Gideon Levy may be the most hated man in Israel, or the most heroic, but the controversial Haaretz columnist has a dream. Recently, he expressed his enthusiasm for turning Israel into ‘one just state for two peoples.’
One state for two peoples? It has already existed for a while now. More than two peoples live in it – Jews and Arabs; ultra-Orthodox Jews; religious Zionist and secular Jews; Jews of Middle-Eastern descent and Jews of European descent; settlers and Palestinians. (…) This, though, is how an imaginary, just state would appear: It would grant everyone the right to vote, and have a democratic constitution that would protect the rights of all communities and minorities – including an immigration policy like that of all other nations.
Such a state would have a legislature that would reflect the mosaic of the country, and an elected government formed by a coalition of the communities and the two peoples’ representatives. Yes, a Jewish prime minister with an Arab deputy, or vice versa.
Levy’s Utopian ‘state of all its citizens’ will replace Zionism with ‘something infinitely more just and sustainable.’ In his dream, the lion will lie down with the lamb and all threats will dissipate. Foreign aid will flood into this cross-confessional nirvana.
One can assume that ‘an immigration policy like all other nations’ will not privilege Jews over Arabs. Very quickly, Arabs would become a majority, Hatikva would cease to be the national anthem, and the Jews will be forced to give up their national state.
Levy’s solution has already been tried. It has failed. Lebanon was a mosaic state, but following a bloody civil war, it is little more than a precarious collection of quarreling sects on the edge of another precipice. The Maronite Christians have become a beleaguered minority, prefiguring what will happen to the Jews of Israel. Who said the definition of insanity is proposing the same solution but expecting different results every time?
Gideon Levy’s dream is the triumph of hope over experience. The 650,000 Jews who sought a haven in Israel and now form a 52 percent Jewish majority – some 300,000 others went to the West – did not escape violence and repression in Arab states in order to find themselves once more under Arab-Muslim dominion.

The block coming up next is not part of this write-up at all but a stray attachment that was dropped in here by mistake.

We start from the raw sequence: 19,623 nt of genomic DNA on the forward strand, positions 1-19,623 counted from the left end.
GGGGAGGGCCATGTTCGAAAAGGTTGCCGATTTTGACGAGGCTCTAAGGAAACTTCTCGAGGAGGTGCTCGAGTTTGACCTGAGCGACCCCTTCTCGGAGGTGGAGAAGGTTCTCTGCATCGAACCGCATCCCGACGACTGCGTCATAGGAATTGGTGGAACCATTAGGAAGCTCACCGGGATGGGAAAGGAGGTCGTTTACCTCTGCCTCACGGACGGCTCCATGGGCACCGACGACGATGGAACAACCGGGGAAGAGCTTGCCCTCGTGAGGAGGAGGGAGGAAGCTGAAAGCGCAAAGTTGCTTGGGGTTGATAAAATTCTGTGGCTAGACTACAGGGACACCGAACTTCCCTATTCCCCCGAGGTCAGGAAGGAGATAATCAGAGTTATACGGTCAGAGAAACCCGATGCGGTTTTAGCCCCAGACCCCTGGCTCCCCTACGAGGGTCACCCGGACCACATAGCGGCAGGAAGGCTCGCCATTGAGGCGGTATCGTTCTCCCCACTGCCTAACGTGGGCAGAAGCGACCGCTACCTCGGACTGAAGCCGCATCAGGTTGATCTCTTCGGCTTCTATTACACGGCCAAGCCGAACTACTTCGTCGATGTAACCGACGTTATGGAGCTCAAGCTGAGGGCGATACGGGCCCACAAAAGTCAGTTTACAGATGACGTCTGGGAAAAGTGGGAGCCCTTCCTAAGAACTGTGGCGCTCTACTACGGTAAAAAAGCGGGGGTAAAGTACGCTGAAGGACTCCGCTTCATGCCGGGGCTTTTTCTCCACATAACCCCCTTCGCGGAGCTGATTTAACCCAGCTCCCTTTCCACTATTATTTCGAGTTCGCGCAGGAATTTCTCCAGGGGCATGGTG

Been there for 14 centuries, done that, got the blood-stained T-shirt.
To all intents and purposes, the Arab world is now judenrein. The fewer the Jews in the Arab world, the greater the Jew-hatred.
Israel is far from perfect, but no Arab state is remotely comparable. In Israel, minorities enjoy equal status before the law, strenuous strides are being taken to fight social discrimination and prejudice. By contrast, the Arab world’ s record for tolerance and pluralism is disastrous.
In the wake of the Jews, Copts, Assyrians and Chaldeans are streaming out. The fiercely bigoted Muslim Brotherhood parties have become important players across the Arab world, but they promise only a bleak future of subjugation for women and non-Muslims under Shar’ia law.
Ultimately, Gideon’s dream is doomed, because it is based on the lie of Jewish-Muslim coexistence. On a visit to Morocco two years ago, Gideon was excited to witness proof of such coexistence: the Jewish cemetery in Fez is beautifully kept and the synagogue restored, he wrote at the time.
But with 90 percent of the Jews of Morocco gone, the Muslims are coexisting with dead Jews and empty Jewish buildings (which have their uses as tourist attractions). Before the French arrived in 1912, coexistence meant intimidation, constant humiliation by classification as second-class dhimmi citizens, pogroms and coercion by the Muslim majority. The cemetery in Fez contains the grave of Solika, the 19th century martyr, who chose to die a Jewess, rather than convert to Islam. It is her bitter legacy that Gideon Levy needs to confront.
Anyone but Gideon Levy can see that coexistence between a dwindling 3,000 Jews (where there were once 300,000) and the Muslim majority, has been a dismal failure.
It is a truism that those who share Gideon Levy’s ill-conceived dream tend to be leftist Ashkenazim who only have contempt and condescension for ‘Jews of Middle Eastern descent.’ The great mass of Sephardi and Mizrahi Jews in Israel, chastened by their suffering in the Arab world, support ‘right-wing’ parties – they are therefore deemed an’ obstacle’ to peace.
The Ashkenazi dreamers on the Left, blinded by wishful thinking, deaf to the din of inter-Arab strife unleashed by the Arab Spring, unruffled by ruthless regional power-politics, refuse to take seriously the Mizrahi experience of insecurity and oppression in the Arab world. Zionism did not create Arab anti-Semitism – it was a response to it. Among other things, it vindicates Israel as a Jewish homeland and a Zionist state.
Dream on, Gideon Levy, dream on – but don’t inflict your nightmare on us.